Perhaps you could call it Literary Daubism, the act of embellishing and thus re-directing the meaning of the text. In the very least you have personalized your book and given it another layer.
I hate those post-it notes. They are so transitory. Endilible marks cannot be reversed and in a world where 'refreshing ones opinion' is but a mouse click away, the weight of a pen and ink on paper is like a diary entry, a still life and a rare commodity these days

1:43 pm  
Blogger Johanna GGG said...

this reminds me of books that I used to get out of the library as a student which were covered in scrawl - in the days before the internet - which I found quite fascinating but I hated people using those fluro markers.

I would prefer pen than sticky notes in any library book I borrow - sticky notes would feel like something else I would need to look after a return and I am sure they would float off somewhere.

I grew up with a reverence for the book but I have started to appreciate just how much others notes connect me to other readers which is sometimes nice as book reading can be solitary

9:55 pm  
Blogger Another Outspoken Female said...

Ok so the consensus is post it notes are out. Nasty. Works of satan.

Adding ink in your own hand to books enhances them but the jury is out over the vandalism/art issue if it's one you don't own?

I forgot about the ghastly highlighters Johanna. Awful awful awful!

7:46 am  
Blogger Zoe said...

Those things can be so fun to find, even on post-it notes -

9:29 pm  
Blogger Another Outspoken Female said...

Zoe - priceless!

9:51 pm  
Blogger librarygirl said...

AOF, what would happen in my library is that the next person who borrows the book would bring it back to us the next day and report the damage. A staff member would then remove it. Then a note would go on your card about you being the potential damager and you would be QUESTIONED.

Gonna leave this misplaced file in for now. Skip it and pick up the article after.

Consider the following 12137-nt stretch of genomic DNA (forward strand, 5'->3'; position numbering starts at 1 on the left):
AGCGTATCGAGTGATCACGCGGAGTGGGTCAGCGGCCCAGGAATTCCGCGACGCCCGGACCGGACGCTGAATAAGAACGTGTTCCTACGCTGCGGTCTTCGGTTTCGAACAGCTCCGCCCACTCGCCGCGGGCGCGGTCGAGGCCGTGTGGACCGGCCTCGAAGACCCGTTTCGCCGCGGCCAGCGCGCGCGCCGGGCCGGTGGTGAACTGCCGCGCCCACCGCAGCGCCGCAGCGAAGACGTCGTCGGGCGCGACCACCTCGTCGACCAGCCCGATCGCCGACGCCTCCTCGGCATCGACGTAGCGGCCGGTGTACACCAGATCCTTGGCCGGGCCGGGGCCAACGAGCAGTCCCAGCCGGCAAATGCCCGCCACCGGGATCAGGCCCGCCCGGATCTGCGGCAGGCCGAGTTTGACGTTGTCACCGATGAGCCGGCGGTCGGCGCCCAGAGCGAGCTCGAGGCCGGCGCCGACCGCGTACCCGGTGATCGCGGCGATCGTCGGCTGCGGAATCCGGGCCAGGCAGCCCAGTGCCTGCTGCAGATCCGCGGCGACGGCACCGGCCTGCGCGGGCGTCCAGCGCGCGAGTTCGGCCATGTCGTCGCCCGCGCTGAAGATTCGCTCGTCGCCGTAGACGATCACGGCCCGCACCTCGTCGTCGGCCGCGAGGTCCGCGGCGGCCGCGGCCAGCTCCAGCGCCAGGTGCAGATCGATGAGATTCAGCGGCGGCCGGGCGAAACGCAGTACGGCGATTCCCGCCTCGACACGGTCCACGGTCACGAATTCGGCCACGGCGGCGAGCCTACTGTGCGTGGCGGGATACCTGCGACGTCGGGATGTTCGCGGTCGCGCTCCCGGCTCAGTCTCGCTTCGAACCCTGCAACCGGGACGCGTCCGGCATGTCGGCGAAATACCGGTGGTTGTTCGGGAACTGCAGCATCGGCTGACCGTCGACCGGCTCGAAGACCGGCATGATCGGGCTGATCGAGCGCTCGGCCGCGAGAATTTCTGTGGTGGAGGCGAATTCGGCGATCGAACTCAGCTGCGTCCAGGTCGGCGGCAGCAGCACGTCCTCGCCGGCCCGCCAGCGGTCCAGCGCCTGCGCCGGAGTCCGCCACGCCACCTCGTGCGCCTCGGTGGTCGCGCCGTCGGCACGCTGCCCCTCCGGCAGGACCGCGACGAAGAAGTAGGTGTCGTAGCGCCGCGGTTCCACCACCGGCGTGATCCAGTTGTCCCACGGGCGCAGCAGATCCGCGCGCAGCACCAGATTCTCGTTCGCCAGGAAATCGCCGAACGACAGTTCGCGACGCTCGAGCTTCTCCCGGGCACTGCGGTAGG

I understand your rage, but I'd email the publisher or author.
If we had to remove every book from the library due to the stupidity of the author or laziness in the publishing process, the shelves would be alot emptier!

8:16 am  
Blogger Another Outspoken Female said...

Totally understand LibraryGirl - the book went back unsullied, as do all my library books. Venting on blogger is a much more therapeutic option :)

8:19 am  
Blogger librarygirl said...

What would we do without our blogs?
Cheaper than therapy!

8:21 am  
Anonymous Robyne said...

I can barely bring myself to write in a book, even if it is for study. I do have pencil notes in the texts I use for marketing lecturing, but as for anything else: no can do. Just not on if the book comes from the library or belongs to someone else.

PS It's probably just a typo, but perhaps your wonton would like to be wanton :)

1:49 pm  
Blogger Another Outspoken Female said...

Robyne it's a wanton wonton :) I know typos piss us all off but maybe it's a bit like the story of the traditional Persian rugs. You know it's genuine as there will always be a flaw. The fable goes, only Allah can be perfect. Us mortals can never be. Think of my dyslexic typos as the deliberate flaw in a handmade rug.

3:24 pm